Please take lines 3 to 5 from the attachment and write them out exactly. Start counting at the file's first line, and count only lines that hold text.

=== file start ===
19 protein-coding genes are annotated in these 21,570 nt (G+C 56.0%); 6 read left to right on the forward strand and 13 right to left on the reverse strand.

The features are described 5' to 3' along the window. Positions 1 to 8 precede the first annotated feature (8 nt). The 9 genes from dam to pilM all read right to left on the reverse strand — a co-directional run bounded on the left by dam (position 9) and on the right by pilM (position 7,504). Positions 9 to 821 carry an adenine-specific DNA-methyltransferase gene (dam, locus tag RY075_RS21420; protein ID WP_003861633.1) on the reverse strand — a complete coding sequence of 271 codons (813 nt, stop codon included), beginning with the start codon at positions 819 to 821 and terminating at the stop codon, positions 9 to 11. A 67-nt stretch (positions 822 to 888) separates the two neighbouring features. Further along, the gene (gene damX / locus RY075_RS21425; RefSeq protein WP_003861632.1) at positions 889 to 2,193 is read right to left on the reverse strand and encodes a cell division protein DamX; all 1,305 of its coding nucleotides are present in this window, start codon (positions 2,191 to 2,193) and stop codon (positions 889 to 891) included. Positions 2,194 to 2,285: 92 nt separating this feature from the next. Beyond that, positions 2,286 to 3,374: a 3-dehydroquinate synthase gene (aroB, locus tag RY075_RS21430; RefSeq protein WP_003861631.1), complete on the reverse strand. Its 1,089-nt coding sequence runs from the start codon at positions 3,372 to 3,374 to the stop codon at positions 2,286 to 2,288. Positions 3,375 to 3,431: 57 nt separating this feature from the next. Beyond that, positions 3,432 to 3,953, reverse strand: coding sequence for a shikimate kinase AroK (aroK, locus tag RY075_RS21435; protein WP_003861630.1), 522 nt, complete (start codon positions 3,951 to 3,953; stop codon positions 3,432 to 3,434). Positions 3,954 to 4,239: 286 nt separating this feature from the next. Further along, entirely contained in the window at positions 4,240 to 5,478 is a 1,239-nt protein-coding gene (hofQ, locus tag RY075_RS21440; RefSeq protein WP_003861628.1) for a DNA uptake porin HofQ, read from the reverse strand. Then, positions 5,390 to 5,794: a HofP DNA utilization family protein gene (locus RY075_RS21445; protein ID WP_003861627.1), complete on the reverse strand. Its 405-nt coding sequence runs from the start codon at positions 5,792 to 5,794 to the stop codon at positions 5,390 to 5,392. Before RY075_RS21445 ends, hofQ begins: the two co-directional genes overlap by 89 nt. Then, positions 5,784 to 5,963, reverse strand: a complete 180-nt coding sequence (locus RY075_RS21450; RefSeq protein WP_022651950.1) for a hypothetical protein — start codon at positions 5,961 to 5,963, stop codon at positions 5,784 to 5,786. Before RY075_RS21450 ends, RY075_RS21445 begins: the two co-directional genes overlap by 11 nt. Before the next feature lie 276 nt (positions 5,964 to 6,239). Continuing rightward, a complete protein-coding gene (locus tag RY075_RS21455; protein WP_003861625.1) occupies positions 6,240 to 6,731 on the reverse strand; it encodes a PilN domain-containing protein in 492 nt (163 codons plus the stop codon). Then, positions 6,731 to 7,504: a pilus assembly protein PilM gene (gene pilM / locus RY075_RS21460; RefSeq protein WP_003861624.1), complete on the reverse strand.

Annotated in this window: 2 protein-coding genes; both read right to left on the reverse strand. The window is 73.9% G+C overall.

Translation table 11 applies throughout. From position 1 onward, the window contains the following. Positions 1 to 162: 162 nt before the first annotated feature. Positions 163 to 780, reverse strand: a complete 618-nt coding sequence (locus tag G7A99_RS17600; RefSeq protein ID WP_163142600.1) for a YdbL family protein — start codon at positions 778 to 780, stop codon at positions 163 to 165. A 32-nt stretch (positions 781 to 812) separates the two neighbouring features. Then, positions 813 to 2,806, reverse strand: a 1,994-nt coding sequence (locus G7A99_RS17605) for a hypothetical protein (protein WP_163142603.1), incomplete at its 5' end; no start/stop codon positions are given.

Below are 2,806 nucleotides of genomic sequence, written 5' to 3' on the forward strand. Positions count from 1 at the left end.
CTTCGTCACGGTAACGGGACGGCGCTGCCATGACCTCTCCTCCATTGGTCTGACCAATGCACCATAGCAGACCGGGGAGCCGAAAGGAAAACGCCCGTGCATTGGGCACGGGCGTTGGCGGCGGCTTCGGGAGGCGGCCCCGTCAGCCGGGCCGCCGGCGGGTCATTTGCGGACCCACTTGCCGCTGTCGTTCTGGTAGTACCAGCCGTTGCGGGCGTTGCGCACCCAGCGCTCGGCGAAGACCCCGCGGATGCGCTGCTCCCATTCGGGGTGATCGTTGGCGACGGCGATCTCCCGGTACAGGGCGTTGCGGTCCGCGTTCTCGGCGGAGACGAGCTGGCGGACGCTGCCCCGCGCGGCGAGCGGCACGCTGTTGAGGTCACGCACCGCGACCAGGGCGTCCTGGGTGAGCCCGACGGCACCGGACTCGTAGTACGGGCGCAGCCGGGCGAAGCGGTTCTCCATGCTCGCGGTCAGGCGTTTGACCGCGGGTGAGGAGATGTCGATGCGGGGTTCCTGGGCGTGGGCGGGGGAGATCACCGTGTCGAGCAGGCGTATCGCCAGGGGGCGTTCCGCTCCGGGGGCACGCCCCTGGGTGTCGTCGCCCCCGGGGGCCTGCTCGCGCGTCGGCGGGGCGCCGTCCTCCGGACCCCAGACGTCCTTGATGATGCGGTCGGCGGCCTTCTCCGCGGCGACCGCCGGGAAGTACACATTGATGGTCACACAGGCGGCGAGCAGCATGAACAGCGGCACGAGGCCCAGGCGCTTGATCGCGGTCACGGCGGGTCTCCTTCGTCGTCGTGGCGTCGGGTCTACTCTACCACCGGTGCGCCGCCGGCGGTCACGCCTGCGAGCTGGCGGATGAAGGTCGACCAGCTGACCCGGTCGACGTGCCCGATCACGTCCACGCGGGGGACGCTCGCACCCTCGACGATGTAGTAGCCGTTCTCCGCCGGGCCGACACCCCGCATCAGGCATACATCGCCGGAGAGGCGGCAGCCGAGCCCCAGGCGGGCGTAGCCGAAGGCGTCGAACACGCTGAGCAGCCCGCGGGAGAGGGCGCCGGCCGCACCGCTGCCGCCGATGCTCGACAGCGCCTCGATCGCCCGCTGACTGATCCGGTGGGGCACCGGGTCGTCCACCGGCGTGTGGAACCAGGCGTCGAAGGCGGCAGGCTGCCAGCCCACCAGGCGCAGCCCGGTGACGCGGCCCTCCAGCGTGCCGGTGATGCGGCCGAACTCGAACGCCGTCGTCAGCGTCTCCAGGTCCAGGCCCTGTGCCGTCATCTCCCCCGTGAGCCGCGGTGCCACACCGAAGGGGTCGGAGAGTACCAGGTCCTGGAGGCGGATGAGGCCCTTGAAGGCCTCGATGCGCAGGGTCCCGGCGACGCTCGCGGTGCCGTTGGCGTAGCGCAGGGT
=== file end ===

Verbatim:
Annotated in this window: 2 protein-coding genes; both read right to left on the reverse strand. The window is 73.9% G+C overall.

Translation table 11 applies throughout. From position 1 onward, the window contains the following. Positions 1 to 162: 162 nt before the first annotated feature. Positions 163 to 780, reverse strand: a complete 618-nt coding sequence (locus tag G7A99_RS17600; RefSeq protein ID WP_163142600.1) for a YdbL family protein — start codon at positions 778 to 780, stop codon at positions 163 to 165. A 32-nt stretch (positions 781 to 812) separates the two neighbouring features. Then, positions 813 to 2,806, reverse strand: a 1,994-nt coding sequence (locus G7A99_RS17605) for a hypothetical protein (protein WP_163142603.1), incomplete at its 5' end; no start/stop codon positions are given.

Below are 2,806 nucleotides of genomic sequence, written 5' to 3' on the forward strand. Positions count from 1 at the left end.